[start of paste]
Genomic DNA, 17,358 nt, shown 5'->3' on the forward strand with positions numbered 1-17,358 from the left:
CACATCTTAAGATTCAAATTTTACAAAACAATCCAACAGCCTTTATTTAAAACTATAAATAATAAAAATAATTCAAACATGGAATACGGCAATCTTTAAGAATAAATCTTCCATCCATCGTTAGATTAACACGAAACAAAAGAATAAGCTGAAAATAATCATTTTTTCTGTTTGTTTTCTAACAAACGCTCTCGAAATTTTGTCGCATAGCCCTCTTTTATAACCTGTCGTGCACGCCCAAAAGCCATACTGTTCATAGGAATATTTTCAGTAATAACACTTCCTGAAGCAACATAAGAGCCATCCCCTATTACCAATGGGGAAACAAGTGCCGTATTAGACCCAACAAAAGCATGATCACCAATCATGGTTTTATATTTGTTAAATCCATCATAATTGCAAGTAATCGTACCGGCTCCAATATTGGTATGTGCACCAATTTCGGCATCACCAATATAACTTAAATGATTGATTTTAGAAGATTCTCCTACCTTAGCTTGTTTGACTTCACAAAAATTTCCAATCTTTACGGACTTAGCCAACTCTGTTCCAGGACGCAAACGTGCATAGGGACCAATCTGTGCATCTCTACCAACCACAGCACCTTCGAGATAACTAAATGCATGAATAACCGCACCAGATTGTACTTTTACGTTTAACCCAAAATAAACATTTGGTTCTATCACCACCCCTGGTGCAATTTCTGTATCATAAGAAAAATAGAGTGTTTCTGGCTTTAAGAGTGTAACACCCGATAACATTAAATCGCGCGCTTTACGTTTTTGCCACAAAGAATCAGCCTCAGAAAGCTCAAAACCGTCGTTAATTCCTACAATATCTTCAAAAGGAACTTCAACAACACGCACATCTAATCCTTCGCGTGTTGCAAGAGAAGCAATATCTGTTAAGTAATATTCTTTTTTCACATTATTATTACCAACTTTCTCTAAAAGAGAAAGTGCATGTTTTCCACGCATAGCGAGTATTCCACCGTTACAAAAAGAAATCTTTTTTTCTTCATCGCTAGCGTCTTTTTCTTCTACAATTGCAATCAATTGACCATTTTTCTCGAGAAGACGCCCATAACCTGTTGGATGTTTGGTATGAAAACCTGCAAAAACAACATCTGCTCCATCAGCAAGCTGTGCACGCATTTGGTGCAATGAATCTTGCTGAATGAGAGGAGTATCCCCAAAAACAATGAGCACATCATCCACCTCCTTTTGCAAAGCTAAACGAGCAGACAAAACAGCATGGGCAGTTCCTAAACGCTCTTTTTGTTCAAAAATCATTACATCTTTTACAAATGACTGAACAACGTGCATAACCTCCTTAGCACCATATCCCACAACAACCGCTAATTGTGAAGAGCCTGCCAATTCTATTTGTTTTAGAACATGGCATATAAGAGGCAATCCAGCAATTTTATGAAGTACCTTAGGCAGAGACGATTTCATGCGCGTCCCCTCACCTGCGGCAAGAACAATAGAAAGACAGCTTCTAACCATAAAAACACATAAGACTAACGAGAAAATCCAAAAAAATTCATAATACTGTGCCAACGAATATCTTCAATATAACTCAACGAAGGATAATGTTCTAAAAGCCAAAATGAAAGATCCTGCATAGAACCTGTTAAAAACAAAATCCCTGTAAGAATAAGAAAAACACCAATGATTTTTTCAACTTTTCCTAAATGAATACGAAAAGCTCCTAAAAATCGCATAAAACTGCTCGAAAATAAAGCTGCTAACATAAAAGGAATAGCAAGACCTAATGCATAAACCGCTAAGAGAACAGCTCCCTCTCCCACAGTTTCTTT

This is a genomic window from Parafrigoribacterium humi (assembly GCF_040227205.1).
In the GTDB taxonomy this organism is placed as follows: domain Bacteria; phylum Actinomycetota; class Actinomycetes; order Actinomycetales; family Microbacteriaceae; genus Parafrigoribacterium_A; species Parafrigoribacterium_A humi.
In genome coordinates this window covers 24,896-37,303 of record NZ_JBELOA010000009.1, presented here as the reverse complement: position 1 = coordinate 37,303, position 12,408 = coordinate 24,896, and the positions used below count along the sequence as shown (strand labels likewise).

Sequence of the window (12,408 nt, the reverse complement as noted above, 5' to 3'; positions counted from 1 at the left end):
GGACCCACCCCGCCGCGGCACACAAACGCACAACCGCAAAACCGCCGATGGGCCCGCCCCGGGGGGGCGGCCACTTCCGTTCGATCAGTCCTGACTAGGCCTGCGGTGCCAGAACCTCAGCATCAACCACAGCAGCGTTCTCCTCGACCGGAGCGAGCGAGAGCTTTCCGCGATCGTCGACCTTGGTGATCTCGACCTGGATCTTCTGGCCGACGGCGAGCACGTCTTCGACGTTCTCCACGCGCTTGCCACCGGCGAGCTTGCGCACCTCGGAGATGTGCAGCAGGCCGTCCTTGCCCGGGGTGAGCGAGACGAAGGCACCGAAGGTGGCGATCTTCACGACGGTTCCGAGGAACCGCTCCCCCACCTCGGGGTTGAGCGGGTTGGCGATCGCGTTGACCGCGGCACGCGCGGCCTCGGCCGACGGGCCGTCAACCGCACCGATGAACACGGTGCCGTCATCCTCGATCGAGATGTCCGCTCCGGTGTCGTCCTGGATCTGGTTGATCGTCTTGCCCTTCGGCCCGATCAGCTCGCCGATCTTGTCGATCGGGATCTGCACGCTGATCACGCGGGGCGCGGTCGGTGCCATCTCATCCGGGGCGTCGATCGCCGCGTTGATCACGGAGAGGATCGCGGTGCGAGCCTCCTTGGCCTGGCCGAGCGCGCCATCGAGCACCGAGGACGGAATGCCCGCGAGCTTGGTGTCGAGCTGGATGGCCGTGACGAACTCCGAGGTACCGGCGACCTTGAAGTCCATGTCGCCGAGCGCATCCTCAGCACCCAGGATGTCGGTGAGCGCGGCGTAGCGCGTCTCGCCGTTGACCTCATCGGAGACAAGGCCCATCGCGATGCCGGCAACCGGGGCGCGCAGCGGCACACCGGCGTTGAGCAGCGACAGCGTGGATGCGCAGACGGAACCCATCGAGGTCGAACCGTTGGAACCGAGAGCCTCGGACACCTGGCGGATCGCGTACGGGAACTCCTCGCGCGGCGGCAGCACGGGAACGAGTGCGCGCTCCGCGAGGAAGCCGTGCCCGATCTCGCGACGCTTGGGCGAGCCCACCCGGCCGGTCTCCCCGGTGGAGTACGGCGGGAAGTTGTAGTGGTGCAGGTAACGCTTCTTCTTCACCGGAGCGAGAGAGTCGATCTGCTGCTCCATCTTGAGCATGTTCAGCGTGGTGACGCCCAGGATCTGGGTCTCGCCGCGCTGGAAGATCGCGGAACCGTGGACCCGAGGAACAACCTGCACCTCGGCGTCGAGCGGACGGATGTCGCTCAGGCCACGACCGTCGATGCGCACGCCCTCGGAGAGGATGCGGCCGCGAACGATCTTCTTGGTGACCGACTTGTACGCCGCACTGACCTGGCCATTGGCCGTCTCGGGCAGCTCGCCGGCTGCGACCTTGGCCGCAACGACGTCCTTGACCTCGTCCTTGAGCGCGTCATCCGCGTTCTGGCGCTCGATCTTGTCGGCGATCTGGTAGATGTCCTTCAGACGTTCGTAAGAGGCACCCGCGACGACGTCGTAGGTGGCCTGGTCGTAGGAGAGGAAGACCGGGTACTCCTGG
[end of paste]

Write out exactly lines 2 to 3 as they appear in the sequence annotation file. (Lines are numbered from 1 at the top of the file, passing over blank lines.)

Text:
CACATCTTAAGATTCAAATTTTACAAAACAATCCAACAGCCTTTATTTAAAACTATAAATAATAAAAATAATTCAAACATGGAATACGGCAATCTTTAAGAATAAATCTTCCATCCATCGTTAGATTAACACGAAACAAAAGAATAAGCTGAAAATAATCATTTTTTCTGTTTGTTTTCTAACAAACGCTCTCGAAATTTTGTCGCATAGCCCTCTTTTATAACCTGTCGTGCACGCCCAAAAGCCATACTGTTCATAGGAATATTTTCAGTAATAACACTTCCTGAAGCAACATAAGAGCCATCCCCTATTACCAATGGGGAAACAAGTGCCGTATTAGACCCAACAAAAGCATGATCACCAATCATGGTTTTATATTTGTTAAATCCATCATAATTGCAAGTAATCGTACCGGCTCCAATATTGGTATGTGCACCAATTTCGGCATCACCAATATAACTTAAATGATTGATTTTAGAAGATTCTCCTACCTTAGCTTGTTTGACTTCACAAAAATTTCCAATCTTTACGGACTTAGCCAACTCTGTTCCAGGACGCAAACGTGCATAGGGACCAATCTGTGCATCTCTACCAACCACAGCACCTTCGAGATAACTAAATGCATGAATAACCGCACCAGATTGTACTTTTACGTTTAACCCAAAATAAACATTTGGTTCTATCACCACCCCTGGTGCAATTTCTGTATCATAAGAAAAATAGAGTGTTTCTGGCTTTAAGAGTGTAACACCCGATAACATTAAATCGCGCGCTTTACGTTTTTGCCACAAAGAATCAGCCTCAGAAAGCTCAAAACCGTCGTTAATTCCTACAATATCTTCAAAAGGAACTTCAACAACACGCACATCTAATCCTTCGCGTGTTGCAAGAGAAGCAATATCTGTTAAGTAATATTCTTTTTTCACATTATTATTACCAACTTTCTCTAAAAGAGAAAGTGCATGTTTTCCACGCATAGCGAGTATTCCACCGTTACAAAAAGAAATCTTTTTTTCTTCATCGCTAGCGTCTTTTTCTTCTACAATTGCAATCAATTGACCATTTTTCTCGAGAAGACGCCCATAACCTGTTGGATGTTTGGTATGAAAACCTGCAAAAACAACATCTGCTCCATCAGCAAGCTGTGCACGCATTTGGTGCAATGAATCTTGCTGAATGAGAGGAGTATCCCCAAAAACAATGAGCACATCATCCACCTCCTTTTGCAAAGCTAAACGAGCAGACAAAACAGCATGGGCAGTTCCTAAACGCTCTTTTTGTTCAAAAATCATTACATCTTTTACAAATGACTGAACAACGTGCATAACCTCCTTAGCACCATATCCCACAACAACCGCTAATTGTGAAGAGCCTGCCAATTCTATTTGTTTTAGAACATGGCATATAAGAGGCAATCCAGCAATTTTATGAAGTACCTTAGGCAGAGACGATTTCATGCGCGTCCCCTCACCTGCGGCAAGAACAATAGAAAGACAGCTTCTAACCATAAAAACACATAAGACTAACGAGAAAATCCAAAAAAATTCATAATACTGTGCCAACGAATATCTTCAATATAACTCAACGAAGGATAATGTTCTAAAAGCCAAAATGAAAGATCCTGCATAGAACCTGTTAAAAACAAAATCCCTGTAAGAATAAGAAAAACACCAATGATTTTTTCAACTTTTCCTAAATGAATACGAAAAGCTCCTAAAAATCGCATAAAACTGCTCGAAAATAAAGCTGCTAACATAAAAGGAATAGCAAGACCTAATGCATAAACCGCTAAGAGAACAGCTCCCTCTCCCACAGTTTCTTT

This is a genomic window from Parafrigoribacterium humi (assembly GCF_040227205.1).